1. Hi Jane, ours is a Scandia Cuisine, so its a different model I think. We find that its a good oven, we use it all winter for heating and cooking. Sometimes we even overheat the house and have to open windows! Its stays warm overnight, seems to burn pretty efficiently if you get good wood. I don't really have any complaints. Main thing to consider is the size and weight of it and how it will fit in your house, and how you will get it in the house in the first place! If you need more info, send me an email. Cheers, Liz

  10. Hi, we purchased a Heat 'n Cook and got it shipped over to New Zealand as Bunnings don't have them here. It has worked out alot cheaper than the Nector which is the cheapest here. I have connected it up temporally to check how much shielding I will need to install and am very impressed with it. We have baked a couple of batches of potatoes and biscuits in it and it bakes well. It also heats the room which is about 50 sq mts easily. We just use pine. It looks well made and the design works fine. We have a hot water jacket for it to install as well. The jacket is an actual tank rather than just a pipe like most wood heaters.
    If it does ever fall apart of burn out, I could buy a second one and still save money compared with the Nector Bakers oven , Gourmet, or Wagener

    1. Thanks, that's good to know, we are looking at what brand to install in our new house.

    2. Hi, I would call the Heat N' Cook a budget unit. It looks good and works very well but only time will tell regarding how long it will last before cracking or warping and wearing out. It may last as long as a Bakers oven or Gourmet but I would guess not when considering the price.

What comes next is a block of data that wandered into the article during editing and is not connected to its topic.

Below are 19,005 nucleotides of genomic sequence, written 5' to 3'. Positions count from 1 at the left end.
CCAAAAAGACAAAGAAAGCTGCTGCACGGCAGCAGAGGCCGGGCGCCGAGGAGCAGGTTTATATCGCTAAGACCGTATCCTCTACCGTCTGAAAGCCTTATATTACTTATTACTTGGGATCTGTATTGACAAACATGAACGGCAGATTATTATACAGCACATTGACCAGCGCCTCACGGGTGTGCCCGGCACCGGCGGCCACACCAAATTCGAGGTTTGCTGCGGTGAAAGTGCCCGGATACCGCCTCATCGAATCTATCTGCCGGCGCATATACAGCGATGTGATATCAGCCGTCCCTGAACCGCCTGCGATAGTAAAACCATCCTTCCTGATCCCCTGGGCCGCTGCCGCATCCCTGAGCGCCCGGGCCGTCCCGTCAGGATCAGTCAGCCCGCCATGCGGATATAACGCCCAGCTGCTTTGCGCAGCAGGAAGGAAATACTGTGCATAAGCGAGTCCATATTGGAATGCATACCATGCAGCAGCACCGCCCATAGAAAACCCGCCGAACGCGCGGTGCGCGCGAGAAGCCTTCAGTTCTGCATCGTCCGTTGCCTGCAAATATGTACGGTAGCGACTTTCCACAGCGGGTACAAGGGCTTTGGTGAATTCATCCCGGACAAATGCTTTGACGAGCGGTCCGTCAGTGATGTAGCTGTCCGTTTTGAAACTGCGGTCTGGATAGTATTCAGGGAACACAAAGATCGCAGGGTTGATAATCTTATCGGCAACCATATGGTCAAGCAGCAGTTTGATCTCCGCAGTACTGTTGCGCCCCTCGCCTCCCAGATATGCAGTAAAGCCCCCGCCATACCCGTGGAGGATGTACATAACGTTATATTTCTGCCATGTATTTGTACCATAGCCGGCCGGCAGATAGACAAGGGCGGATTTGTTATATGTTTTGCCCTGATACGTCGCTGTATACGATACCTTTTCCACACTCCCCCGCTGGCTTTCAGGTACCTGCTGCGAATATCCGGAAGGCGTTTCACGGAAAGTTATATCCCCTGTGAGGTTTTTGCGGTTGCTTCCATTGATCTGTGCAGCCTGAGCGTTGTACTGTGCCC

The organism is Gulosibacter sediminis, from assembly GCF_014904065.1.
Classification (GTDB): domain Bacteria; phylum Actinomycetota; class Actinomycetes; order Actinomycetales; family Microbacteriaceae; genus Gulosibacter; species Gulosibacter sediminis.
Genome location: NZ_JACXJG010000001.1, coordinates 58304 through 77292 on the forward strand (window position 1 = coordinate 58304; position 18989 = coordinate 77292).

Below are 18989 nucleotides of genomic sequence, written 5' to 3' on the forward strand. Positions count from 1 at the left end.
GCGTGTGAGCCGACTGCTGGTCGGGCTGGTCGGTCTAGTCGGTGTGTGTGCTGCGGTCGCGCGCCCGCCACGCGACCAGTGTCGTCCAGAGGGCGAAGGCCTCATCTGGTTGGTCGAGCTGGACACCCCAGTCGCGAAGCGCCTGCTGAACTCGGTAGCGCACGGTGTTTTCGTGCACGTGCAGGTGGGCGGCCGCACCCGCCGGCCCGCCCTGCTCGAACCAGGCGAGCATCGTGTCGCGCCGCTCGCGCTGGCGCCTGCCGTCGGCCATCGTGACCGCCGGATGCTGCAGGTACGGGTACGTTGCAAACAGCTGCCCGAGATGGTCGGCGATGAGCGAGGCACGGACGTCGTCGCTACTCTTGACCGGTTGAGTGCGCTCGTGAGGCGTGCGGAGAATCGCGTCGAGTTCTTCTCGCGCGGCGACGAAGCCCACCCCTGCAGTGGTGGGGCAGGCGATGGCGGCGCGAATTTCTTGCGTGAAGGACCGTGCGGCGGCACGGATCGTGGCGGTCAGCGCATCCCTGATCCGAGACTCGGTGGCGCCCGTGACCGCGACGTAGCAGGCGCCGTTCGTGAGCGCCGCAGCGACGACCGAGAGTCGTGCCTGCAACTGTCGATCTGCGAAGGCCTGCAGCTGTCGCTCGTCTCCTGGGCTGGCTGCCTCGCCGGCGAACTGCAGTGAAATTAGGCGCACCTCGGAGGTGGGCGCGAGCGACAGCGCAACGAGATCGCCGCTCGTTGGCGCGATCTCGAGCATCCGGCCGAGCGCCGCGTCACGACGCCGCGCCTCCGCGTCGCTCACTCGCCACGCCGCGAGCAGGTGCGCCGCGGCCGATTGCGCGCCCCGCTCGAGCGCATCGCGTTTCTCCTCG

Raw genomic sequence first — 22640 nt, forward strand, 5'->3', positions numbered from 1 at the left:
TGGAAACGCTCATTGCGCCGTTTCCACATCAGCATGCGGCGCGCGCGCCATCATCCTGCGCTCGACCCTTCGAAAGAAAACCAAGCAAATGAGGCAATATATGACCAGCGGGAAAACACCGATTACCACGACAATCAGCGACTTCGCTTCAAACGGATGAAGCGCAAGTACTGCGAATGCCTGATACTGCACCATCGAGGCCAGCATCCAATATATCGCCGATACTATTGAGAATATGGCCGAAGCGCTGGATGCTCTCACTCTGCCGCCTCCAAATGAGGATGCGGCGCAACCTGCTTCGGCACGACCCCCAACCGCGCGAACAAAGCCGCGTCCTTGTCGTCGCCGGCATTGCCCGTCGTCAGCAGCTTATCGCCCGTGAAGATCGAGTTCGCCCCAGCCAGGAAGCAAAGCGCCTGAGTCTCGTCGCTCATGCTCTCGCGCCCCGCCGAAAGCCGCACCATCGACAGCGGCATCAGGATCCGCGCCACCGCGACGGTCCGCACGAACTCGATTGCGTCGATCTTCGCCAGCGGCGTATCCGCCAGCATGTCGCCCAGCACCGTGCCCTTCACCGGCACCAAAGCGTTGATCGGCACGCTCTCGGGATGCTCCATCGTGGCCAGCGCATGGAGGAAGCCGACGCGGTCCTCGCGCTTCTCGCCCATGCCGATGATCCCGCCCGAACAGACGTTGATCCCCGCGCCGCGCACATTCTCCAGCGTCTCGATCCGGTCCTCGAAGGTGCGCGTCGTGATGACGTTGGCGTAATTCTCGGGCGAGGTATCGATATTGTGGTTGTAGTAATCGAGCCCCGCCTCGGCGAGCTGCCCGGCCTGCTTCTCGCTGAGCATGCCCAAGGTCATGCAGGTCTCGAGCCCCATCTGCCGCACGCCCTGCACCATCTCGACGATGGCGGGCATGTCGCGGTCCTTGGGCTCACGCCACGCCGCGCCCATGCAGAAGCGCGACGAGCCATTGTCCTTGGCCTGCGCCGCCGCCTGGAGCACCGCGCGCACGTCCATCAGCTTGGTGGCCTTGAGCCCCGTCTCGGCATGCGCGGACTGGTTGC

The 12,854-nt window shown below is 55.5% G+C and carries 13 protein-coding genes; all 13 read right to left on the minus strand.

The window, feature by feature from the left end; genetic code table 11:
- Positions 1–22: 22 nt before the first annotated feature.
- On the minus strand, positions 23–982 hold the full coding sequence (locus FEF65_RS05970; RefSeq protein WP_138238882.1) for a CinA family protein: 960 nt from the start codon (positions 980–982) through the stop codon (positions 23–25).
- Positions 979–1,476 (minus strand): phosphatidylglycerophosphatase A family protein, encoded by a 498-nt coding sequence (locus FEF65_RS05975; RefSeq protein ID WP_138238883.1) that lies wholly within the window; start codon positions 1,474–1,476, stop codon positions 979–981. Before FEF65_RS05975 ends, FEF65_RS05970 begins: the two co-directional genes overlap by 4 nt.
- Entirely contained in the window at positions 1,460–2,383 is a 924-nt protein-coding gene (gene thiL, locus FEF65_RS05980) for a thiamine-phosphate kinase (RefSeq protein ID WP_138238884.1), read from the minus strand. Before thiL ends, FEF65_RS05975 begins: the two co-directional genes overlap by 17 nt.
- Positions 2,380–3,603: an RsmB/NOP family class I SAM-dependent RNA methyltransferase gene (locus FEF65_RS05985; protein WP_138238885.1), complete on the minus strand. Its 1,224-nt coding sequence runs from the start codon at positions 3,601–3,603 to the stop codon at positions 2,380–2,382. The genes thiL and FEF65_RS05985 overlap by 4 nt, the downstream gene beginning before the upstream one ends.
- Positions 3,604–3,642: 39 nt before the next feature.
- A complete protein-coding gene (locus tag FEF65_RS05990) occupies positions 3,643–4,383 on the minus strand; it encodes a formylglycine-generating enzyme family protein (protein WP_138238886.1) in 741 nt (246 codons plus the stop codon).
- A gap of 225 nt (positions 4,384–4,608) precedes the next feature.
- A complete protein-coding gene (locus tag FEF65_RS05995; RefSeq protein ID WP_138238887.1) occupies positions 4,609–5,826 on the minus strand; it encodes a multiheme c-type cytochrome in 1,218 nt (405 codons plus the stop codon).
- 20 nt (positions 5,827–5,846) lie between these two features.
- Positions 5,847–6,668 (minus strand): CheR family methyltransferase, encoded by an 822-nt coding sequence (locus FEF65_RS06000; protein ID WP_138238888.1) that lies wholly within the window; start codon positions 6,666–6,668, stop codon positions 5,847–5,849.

11. This is a great post Liz. It's given me a few more things to consider! Part of me would love an oven that you can cook in as well. Although I'm not sure whether it would work out in the room we have it in. Hmm, off to do some more reading!

  12. I have serious stove envy Liz. Yours is so pretty! Due to financial restraints we opted for a homemade rocket mass stove to heat our grain bin house. This means I have an ugly steel barrel in my home but since we ran all the stove pipe under our concrete floor we do get great heat absorption and release. I can easily reheat food and raise bred on top of the barrel but it doesn't get hot enough to fully cook. On the flip side it burns very little wood and running it 2-4 hours a day in the coldest Illinois winter times equates to 20 or so hours of heat in our Grain Bin House. Always a trade off somewhere in homesteading isn't there?

  13. We have a wood-fired cooker in the kitchen, and a wood-fired stove in the sitting room, both cook well but their temperatures are very hit-n-miss. We don't care!

  14. wood stove envy here ...

    great post

    thanx for sharing

  15. My Nan cooked and baked on a wood range for her family with 9 children. It had no thermometer on it and she used to put her hand in the oven cabinet and 'just knew' when it was the temperature she wanted. The most beautiful light sponges, cakes and roasts were cooked on that range. Astounding.

  16. How wonderful to see all these wood stove devotees on here. I was beginning to think I was the only weirdo with such a love for my wood cooking stove. My Irish made Stanley slow combustion is the soul of my kitchen and burns 24/7 from approximately March until approx November, or whenever the temp is below 24 degrees. There is always a kettle ready for a cuppa, and almost always a big pot of something cooking slowly on top. I'm always baking something in the oven which has an accurate and very useful temp gauge on the glass door. I bought this stove after seeing it featured in a house for sale ad in the local paper. I suspected young new owners of a house would want to rip the wood stove out so I knocked on the door six months after the house sold. Sure enough they were willing to sell me the stove! :)